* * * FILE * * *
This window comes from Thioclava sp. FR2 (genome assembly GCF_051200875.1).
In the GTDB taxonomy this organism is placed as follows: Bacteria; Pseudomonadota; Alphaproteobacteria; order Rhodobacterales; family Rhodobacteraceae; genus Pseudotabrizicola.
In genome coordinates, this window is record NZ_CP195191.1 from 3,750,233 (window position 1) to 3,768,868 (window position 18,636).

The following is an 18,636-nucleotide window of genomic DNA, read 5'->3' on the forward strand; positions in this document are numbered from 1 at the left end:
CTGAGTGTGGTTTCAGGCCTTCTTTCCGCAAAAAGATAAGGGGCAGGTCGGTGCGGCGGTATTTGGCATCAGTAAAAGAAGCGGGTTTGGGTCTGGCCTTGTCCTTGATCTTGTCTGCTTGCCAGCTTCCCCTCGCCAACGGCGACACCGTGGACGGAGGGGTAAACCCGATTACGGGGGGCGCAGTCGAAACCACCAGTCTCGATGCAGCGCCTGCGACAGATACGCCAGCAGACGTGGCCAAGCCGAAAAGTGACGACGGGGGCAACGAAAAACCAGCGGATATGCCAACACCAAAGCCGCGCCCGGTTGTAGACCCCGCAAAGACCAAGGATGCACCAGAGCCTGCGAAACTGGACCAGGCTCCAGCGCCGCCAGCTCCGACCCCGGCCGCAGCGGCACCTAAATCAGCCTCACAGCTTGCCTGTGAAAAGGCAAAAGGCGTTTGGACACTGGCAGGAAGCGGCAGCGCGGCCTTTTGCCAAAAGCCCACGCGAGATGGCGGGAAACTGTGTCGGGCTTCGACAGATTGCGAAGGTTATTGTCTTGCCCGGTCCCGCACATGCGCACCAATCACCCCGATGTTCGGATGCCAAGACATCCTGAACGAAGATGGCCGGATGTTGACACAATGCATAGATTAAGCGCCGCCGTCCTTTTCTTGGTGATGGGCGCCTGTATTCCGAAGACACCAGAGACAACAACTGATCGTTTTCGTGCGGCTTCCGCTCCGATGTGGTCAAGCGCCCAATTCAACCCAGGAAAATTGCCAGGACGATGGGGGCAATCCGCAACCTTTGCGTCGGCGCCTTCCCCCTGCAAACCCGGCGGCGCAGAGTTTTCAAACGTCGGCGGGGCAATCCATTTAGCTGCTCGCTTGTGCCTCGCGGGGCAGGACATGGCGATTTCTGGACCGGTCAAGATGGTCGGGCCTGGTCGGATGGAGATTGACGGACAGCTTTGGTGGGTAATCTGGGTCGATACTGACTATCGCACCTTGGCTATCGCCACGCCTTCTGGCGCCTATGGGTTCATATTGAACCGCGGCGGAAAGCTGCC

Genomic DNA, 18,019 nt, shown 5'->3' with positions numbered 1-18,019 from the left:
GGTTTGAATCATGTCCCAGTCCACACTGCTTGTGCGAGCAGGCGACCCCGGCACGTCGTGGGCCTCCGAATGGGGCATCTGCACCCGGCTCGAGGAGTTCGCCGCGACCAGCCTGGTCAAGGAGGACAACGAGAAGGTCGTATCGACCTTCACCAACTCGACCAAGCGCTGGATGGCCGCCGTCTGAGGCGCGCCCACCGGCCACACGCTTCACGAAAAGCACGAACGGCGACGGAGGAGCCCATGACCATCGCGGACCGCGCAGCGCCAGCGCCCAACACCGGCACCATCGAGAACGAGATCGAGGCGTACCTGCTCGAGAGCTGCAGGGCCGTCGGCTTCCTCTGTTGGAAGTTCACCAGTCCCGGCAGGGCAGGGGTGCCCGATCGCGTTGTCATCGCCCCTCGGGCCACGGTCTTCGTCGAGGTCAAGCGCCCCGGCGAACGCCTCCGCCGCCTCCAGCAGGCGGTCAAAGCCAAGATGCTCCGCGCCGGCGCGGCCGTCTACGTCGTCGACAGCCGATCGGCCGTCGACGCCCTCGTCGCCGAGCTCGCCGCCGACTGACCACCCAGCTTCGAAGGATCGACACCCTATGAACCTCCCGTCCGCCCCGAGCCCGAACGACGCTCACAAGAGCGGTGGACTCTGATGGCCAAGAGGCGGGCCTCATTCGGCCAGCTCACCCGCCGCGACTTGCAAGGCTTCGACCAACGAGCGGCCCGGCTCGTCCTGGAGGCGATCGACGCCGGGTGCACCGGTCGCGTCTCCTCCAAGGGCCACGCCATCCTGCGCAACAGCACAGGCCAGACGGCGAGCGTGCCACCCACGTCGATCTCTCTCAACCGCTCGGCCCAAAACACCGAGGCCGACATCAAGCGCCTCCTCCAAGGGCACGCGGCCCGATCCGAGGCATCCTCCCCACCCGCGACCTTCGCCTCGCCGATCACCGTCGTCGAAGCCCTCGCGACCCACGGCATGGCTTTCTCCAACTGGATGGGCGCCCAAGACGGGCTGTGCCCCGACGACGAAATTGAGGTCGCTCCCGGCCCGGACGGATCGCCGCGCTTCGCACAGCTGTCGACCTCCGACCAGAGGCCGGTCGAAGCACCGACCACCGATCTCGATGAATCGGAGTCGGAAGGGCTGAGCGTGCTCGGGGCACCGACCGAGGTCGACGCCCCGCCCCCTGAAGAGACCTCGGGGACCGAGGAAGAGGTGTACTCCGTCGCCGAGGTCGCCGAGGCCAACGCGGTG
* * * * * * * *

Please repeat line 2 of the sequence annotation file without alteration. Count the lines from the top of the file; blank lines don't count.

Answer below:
In the GTDB taxonomy this organism is placed as follows: Bacteria; Pseudomonadota; Alphaproteobacteria; order Rhodobacterales; family Rhodobacteraceae; genus Pseudotabrizicola.